Collective energy shining through the doom-and-gloom
Fanfarlo are a British baroque-pop sextet who took their name from a Baudelaire novella. They've incorporated Harry Houdini's classic stunts into their live shows; they title their songs things like "Harold T. Wilkins, Or How To Wait a Very Long Time;" their tunes have been featured on the Twilight soundtrack and on Grey's Anatomy. So it goes without saying: These guys take themselves way too seriously and they bring plenty of melodrama to their major-label debut Reservoir, a 46-minute opus that comes on like a tamped-down version of Arcade Fire.
The album opens with "I'm A Pilot," a plodding ballad that features ham-fisted pianos, chain-rattling percussion and precious string melodies that evoke Beirut's sepia-toned, mid-19th-century melodrama. "I've bitten all my nails to the bone…like a stone," croons singer Simon Balthazar in his high, nervous wail. From there, Fanfarlo keep things heavy and overly gilded, from the military-march beat of "The Walls Are Coming Down" to "Drowning Men," which cribs the chugging chord progression of Arcade Fire's "Rebellion (Lies)."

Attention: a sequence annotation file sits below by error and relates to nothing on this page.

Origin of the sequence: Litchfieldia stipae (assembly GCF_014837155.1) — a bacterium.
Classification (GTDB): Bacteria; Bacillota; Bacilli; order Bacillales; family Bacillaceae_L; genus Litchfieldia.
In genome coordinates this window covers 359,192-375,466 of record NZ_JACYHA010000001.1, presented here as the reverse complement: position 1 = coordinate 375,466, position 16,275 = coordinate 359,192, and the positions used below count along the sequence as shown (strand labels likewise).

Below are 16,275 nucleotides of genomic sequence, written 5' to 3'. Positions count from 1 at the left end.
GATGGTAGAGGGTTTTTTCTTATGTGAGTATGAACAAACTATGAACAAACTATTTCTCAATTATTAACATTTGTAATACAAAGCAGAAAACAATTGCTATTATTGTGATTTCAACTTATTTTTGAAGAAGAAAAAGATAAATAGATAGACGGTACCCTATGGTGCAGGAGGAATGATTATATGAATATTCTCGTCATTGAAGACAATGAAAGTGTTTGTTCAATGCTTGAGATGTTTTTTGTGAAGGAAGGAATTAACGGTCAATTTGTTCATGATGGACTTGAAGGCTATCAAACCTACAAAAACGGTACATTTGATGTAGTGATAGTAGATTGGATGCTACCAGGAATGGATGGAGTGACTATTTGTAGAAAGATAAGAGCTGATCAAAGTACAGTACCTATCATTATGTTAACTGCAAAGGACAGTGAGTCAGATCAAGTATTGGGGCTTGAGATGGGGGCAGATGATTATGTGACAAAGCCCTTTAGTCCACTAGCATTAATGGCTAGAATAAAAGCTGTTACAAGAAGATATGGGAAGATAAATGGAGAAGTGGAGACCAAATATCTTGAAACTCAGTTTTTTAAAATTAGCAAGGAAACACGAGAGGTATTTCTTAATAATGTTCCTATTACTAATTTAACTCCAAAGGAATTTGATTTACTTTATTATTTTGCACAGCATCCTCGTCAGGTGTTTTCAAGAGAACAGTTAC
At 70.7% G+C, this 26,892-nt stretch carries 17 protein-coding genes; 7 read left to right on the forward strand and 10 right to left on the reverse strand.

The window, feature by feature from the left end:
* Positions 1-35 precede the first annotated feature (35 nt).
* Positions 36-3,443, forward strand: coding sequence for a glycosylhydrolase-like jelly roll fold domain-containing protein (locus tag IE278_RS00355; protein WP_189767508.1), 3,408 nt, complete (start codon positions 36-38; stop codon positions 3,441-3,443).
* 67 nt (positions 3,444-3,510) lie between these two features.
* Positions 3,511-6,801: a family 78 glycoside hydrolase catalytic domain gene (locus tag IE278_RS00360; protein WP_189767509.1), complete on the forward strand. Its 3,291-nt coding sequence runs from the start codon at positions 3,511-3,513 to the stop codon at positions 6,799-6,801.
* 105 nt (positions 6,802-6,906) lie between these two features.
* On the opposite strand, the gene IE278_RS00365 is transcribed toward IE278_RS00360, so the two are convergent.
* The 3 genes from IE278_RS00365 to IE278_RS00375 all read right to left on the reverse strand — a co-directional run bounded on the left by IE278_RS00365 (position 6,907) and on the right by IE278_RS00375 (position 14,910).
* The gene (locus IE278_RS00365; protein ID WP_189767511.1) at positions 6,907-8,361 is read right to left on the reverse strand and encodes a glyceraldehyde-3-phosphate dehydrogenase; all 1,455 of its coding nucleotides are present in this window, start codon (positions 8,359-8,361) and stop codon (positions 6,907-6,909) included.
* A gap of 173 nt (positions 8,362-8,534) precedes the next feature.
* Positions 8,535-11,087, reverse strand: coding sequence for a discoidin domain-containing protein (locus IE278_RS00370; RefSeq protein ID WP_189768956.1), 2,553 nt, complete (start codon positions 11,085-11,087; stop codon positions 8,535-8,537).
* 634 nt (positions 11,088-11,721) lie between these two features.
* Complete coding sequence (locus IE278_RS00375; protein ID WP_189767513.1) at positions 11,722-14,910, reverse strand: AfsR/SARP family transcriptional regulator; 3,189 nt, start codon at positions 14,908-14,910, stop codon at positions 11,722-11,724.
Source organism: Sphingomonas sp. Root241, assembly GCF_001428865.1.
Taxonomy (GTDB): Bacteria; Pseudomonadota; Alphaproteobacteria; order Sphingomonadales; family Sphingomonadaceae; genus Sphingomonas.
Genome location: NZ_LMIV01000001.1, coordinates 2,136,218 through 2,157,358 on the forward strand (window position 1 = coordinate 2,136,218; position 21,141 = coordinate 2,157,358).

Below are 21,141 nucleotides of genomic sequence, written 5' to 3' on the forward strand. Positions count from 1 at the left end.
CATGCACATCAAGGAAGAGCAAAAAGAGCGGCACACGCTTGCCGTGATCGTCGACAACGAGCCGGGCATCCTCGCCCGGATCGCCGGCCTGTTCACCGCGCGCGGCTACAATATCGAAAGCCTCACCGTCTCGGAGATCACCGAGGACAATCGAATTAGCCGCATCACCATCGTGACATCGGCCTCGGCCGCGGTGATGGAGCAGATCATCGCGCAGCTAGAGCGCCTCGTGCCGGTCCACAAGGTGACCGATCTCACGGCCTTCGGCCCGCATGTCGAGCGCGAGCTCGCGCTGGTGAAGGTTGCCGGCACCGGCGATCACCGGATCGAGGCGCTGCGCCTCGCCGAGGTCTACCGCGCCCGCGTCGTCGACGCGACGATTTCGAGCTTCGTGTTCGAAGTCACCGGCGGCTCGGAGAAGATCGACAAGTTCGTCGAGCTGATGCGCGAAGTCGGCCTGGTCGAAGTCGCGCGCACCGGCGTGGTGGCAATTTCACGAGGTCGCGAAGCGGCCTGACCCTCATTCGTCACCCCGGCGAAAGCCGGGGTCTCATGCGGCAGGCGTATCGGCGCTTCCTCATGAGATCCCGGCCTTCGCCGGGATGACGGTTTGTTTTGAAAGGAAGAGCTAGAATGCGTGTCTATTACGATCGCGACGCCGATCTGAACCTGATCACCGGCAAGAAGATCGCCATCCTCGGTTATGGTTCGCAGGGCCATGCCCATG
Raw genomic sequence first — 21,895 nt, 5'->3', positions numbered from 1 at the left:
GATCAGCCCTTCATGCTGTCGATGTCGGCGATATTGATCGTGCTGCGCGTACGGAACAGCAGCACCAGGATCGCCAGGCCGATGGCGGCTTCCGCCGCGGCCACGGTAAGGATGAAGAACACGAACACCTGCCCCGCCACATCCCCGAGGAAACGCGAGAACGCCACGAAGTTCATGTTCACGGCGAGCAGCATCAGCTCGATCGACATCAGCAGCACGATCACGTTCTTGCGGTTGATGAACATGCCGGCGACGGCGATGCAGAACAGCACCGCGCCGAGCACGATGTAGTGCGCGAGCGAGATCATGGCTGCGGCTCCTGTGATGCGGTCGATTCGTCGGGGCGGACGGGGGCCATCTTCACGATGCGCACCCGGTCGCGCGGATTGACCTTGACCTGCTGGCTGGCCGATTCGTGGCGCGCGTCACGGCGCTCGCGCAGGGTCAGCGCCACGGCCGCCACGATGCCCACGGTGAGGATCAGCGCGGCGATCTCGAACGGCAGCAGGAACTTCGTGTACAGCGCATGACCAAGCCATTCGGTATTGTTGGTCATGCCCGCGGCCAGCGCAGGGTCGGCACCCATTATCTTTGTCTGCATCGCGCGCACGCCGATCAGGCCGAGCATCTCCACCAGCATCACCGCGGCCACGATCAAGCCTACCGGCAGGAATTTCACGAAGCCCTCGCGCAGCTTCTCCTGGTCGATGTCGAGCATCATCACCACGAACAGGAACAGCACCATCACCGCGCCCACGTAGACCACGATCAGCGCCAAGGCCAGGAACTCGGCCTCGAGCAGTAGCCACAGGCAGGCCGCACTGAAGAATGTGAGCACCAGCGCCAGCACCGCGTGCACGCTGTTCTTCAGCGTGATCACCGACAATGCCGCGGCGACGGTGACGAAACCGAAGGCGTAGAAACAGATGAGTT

Fanfarlo are best when they bring their music into the present, especially on "Luna," a raucous, fist-pumping anthem features gorgeous cascading synths and ghostly theremin — and one in which their collective energy finally shines through the doom-and-gloom.